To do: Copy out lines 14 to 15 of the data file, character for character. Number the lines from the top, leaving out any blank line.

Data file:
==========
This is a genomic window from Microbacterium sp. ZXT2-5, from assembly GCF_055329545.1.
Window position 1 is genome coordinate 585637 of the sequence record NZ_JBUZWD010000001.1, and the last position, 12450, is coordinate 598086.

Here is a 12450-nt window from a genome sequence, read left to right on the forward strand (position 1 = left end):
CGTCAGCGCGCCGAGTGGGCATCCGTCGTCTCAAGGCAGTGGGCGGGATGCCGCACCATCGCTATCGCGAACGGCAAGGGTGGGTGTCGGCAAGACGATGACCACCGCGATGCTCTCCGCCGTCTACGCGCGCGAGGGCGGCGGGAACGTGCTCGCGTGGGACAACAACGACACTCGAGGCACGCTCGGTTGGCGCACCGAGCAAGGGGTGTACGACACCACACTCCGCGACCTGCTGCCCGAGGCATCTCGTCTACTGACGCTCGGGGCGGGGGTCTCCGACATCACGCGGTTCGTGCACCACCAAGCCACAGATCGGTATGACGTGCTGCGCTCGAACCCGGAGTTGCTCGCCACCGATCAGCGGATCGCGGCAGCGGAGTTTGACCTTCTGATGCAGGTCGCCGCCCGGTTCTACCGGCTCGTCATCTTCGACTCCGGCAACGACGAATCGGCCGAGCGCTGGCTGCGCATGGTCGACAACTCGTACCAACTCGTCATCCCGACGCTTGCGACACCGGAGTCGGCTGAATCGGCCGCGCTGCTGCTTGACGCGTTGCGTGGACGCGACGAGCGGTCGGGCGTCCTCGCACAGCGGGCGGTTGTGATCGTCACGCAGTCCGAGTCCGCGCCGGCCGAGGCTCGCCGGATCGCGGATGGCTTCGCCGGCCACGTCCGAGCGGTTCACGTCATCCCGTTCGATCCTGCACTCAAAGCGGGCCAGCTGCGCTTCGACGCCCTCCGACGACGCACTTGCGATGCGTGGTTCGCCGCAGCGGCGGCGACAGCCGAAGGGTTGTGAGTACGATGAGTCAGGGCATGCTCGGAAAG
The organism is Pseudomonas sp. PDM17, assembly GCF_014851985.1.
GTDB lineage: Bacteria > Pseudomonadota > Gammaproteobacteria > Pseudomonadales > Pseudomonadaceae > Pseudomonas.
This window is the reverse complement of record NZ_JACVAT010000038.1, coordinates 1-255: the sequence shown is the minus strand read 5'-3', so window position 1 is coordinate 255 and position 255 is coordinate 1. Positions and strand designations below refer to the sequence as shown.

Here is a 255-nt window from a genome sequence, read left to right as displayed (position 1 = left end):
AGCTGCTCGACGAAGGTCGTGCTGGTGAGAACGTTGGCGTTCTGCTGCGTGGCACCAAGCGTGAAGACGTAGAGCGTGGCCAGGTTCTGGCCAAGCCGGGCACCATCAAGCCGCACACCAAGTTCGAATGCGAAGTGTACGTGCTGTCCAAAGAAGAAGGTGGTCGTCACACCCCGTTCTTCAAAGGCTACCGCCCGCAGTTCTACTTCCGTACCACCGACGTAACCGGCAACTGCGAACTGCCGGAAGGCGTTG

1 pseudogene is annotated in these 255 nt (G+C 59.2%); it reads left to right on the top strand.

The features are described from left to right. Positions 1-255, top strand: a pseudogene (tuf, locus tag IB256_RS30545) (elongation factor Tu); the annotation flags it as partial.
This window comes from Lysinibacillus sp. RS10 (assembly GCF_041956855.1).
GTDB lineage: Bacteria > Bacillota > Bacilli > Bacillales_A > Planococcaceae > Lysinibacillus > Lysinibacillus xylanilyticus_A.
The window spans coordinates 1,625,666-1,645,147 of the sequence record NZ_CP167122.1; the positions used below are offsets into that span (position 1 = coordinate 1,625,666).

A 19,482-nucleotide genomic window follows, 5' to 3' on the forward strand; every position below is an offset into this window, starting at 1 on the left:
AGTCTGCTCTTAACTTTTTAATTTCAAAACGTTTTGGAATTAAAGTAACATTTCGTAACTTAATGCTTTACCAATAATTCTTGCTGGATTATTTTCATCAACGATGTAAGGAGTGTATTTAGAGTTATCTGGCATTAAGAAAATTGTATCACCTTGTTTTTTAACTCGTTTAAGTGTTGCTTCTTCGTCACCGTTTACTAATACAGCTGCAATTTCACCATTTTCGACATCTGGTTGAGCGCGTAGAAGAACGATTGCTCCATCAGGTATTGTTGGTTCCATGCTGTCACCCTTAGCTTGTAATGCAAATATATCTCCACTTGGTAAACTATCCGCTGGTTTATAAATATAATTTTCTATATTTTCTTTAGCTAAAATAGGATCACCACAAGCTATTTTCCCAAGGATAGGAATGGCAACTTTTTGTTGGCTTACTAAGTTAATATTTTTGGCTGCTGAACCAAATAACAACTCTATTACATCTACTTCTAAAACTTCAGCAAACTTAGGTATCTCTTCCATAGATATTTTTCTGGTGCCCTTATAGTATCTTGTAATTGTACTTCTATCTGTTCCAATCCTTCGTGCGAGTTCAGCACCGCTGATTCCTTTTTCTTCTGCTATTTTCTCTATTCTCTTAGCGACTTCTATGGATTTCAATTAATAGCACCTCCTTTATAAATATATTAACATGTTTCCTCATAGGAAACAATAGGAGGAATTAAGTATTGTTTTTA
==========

The window spans coordinates 1,625,666-1,645,147 of the sequence record NZ_CP167122.1; the positions used below are offsets into that span (position 1 = coordinate 1,625,666).

A 19,482-nucleotide genomic window follows, 5' to 3' on the forward strand; every position below is an offset into this window, starting at 1 on the left: